Insurance

Lawmakers delve into insurance practices in pandemic | Local News

ALBANY — As New York grappled with the initial wave of the COVID-19 pandemic, insurance companies failed to offer sufficient refunds to reflect the fact that diminished driving led to reduced collisions and injuries, consumer advocates said Friday.

At an Assembly hearing examining the pandemic’s impacts on insurance consumers and the companies that write policies, experts and industry leaders also confronted the question of whether New York should stop allowing companies to use consumer credit data to set rates for auto policies.

Chuck Bell, programs director of advocacy at Consumer Reports, told lawmakers that several states have already taken that step.

Bell said many consumers believe the rates are based on their driving records, emphasizing that credit records beyond their control play a key role in what they pay for insurance.

People with credit problems end up paying higher rates even when they have avoided having accidents, he said.

Bell called the methodology “a form of financial wealth extraction against low and moderate income people,” with the impacts particularly severe on African American and Latino drivers.

Assemblyman Kevin Cahill, D-Kingston, chairman of the Insurance Committee, and other lawmakers seeking to determine if there should be legislative responses to what transpired in the New York insurance marketplace as the virus spread through the state in early 2020.

Michael DeLong of the Consumer Federation of America said state regulators in New York and other states have not done enough to ensure consumers received adequate rebates

“Since all drivers are required to purchase auto insurance, states have a responsibility to ensure that insurance rates aren’t excessive and that it’s affordable to consumers,” said DeLong, the federation’s research and advocacy associate.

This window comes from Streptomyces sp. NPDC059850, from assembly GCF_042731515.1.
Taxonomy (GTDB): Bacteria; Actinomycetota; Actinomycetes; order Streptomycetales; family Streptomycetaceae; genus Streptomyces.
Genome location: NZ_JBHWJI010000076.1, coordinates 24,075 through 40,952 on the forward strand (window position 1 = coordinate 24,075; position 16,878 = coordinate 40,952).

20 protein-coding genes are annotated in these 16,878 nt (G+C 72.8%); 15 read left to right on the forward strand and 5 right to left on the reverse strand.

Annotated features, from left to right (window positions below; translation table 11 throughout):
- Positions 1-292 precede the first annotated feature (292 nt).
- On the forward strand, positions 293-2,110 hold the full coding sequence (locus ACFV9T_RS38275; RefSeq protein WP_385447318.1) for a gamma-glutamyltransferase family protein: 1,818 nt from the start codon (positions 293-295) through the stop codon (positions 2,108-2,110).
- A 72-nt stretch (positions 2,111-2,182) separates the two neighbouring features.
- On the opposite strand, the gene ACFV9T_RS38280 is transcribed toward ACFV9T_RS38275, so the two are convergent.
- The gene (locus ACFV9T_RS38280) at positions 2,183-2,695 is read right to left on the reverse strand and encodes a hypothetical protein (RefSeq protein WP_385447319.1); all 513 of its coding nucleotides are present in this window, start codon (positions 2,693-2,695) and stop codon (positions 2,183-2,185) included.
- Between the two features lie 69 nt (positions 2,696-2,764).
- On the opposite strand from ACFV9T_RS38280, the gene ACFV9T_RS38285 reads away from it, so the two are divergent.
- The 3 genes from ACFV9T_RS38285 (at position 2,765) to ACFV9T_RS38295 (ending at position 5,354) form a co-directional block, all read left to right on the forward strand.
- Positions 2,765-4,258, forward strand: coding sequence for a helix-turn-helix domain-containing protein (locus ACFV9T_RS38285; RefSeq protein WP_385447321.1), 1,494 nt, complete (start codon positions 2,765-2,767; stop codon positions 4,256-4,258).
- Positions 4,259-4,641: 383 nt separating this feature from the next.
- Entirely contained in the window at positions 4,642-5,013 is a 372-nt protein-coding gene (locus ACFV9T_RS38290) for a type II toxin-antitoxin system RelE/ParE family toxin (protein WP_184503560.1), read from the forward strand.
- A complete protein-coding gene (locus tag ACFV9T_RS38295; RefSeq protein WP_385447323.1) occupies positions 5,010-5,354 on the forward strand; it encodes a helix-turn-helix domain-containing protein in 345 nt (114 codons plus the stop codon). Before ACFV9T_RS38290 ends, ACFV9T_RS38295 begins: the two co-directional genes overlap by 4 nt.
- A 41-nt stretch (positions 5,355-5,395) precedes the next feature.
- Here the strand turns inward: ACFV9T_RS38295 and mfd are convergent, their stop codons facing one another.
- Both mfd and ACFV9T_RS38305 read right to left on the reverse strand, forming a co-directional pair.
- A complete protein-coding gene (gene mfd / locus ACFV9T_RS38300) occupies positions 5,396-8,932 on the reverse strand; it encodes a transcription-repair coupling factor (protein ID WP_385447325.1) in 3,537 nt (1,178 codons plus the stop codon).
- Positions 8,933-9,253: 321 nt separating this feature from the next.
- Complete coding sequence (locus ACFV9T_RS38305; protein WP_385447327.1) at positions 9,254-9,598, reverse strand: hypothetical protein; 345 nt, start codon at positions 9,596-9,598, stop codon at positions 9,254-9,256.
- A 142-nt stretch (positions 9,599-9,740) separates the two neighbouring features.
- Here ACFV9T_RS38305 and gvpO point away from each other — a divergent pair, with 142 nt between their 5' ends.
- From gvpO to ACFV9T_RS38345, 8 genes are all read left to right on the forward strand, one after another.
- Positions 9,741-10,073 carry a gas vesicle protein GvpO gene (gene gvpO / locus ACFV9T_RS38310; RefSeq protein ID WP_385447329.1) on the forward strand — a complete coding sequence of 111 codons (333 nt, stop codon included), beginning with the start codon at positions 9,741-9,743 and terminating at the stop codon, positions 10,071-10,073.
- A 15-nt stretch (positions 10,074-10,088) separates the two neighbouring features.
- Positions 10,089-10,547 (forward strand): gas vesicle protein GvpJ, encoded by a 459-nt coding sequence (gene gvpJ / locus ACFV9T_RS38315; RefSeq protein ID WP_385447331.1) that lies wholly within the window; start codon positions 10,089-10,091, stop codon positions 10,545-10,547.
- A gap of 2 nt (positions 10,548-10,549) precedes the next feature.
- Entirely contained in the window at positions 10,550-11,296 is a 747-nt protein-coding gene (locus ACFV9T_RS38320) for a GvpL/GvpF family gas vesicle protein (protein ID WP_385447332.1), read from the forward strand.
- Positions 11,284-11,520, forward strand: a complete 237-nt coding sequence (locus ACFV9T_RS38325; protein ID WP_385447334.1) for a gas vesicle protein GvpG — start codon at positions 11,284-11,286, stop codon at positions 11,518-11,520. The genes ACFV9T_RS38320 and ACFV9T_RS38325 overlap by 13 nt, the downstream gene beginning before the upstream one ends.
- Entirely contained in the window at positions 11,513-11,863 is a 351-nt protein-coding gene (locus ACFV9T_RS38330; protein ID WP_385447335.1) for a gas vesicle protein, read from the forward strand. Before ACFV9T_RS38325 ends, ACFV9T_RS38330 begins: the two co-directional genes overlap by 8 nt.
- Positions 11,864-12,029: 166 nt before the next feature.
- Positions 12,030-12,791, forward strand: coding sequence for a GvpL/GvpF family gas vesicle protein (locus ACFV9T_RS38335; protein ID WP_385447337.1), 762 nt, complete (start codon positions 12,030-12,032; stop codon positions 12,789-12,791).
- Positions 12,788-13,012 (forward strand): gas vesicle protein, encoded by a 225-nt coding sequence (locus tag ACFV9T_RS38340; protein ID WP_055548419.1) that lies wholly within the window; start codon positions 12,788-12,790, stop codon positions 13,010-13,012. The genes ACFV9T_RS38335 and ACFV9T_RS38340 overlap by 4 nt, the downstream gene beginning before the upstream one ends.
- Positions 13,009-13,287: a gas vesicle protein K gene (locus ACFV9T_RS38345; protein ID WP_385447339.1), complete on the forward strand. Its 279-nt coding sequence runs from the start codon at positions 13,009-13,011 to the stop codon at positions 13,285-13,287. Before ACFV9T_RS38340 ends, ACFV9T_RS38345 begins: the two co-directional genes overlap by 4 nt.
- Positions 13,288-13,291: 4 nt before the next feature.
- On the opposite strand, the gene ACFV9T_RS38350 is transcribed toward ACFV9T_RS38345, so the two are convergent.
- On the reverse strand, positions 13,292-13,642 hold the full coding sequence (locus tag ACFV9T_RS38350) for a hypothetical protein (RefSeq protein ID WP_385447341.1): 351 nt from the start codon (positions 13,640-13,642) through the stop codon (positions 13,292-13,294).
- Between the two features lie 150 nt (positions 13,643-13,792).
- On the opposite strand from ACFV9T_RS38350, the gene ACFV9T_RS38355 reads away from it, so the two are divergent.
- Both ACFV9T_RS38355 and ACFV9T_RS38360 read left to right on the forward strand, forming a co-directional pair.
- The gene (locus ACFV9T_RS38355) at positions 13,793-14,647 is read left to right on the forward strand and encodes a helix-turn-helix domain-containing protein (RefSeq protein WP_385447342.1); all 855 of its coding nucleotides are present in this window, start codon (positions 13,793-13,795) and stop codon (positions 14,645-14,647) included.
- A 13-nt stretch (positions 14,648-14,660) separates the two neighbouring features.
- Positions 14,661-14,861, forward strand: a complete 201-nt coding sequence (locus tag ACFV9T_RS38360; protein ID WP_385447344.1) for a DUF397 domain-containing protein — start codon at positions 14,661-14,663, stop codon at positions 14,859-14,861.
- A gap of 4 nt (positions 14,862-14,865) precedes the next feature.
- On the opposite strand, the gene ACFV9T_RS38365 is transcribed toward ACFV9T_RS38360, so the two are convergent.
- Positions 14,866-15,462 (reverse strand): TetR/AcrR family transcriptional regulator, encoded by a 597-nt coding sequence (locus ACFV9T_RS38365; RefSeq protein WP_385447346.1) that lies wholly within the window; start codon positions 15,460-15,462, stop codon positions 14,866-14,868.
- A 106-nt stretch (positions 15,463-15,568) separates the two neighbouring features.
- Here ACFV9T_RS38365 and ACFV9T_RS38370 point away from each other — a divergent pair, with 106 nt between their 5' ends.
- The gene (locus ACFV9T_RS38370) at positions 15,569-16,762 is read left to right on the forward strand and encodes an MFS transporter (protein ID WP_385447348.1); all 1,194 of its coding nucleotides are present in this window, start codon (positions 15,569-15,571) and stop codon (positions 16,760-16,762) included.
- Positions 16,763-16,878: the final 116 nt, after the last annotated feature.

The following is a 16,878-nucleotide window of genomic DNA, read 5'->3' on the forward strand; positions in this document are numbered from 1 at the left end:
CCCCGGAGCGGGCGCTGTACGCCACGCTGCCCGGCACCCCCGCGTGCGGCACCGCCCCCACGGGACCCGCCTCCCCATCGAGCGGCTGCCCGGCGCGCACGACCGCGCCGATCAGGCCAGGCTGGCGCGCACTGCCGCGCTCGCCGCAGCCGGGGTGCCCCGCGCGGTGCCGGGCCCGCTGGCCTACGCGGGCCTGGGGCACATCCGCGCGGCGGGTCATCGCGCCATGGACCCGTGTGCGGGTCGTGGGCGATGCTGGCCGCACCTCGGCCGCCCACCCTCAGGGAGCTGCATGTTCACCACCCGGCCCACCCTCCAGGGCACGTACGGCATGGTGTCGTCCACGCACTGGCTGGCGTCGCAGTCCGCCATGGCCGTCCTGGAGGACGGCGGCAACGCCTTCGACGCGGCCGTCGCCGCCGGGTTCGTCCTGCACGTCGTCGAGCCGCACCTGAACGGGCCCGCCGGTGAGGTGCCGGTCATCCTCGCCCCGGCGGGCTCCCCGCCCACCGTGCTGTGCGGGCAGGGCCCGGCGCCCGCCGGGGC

Nationwide, the insurance industry collected $42 billion in “excessive” premiums during the pandemic, and ended up refunding $13 billion of that under pressure from the federation and other consumer groups, Delong said. The difference, $29 billion, breaks down to about $130 per vehicle, he said.

Research by the federation, he said, found the insurance companies should have refunded an additional $1.6 billion to New York automobile policyholders, DeLong said.

While the pandemic led to tens of thousands of deaths in New York, Richard Loconte, president and CEO of the Life Insurance Council of New York, an industry group, said the companies he represents have managed to remain financially stable.

The companies paid out $45 billion in death benefits and annuity payments last year, Loconte said.

Responding to questions from Cahill on the financial security of investments used by the companies to fund payments for claims, Loconte said it appears the experiences of the pandemic won’t lead to increases in rates and won’t hamper their ability to keep up with the pace of claims.

“They are well-positioned to weather the current marketplace,” Loconte said.

Kristina Baldwin, assistant vice president of the Property Casualty Insurers Association of America, said companies worked to accommodate the needs of consumers by adding remote claims handling during the pandemic by adding more online accounts and claim services as well as additional resources to protect customers from fraud.

Countering the argument that companies have been making inflated profits, Baldwin said: “At the current time, insurers are struggling with a number of issues, including increased dangerous and distracted driving, rising injury and vehicle costs, rising costs from supply chain delays and rising inflation, all of which has combined to result in a significant deterioration of insurer loss results.”

Baldwin said fatalities jumped in the first nine months of 2021. “We’re right back up to driving as much as were pre-COVID, and claims frequency, after a small dip during COVID, are on the rise,” Baldwin said.

Cahill told CNHI the committee will examine ways to scale back a late 19th century law limiting the ability of insurance companies to offer rebates and discounts to customers. The industry can’t issue rebates without having them specifically approved by the state Department of Financial Services, he said.

The industry and consumers, Cahill added, are both interested in seeing technology enhancements that improve services to consumers.


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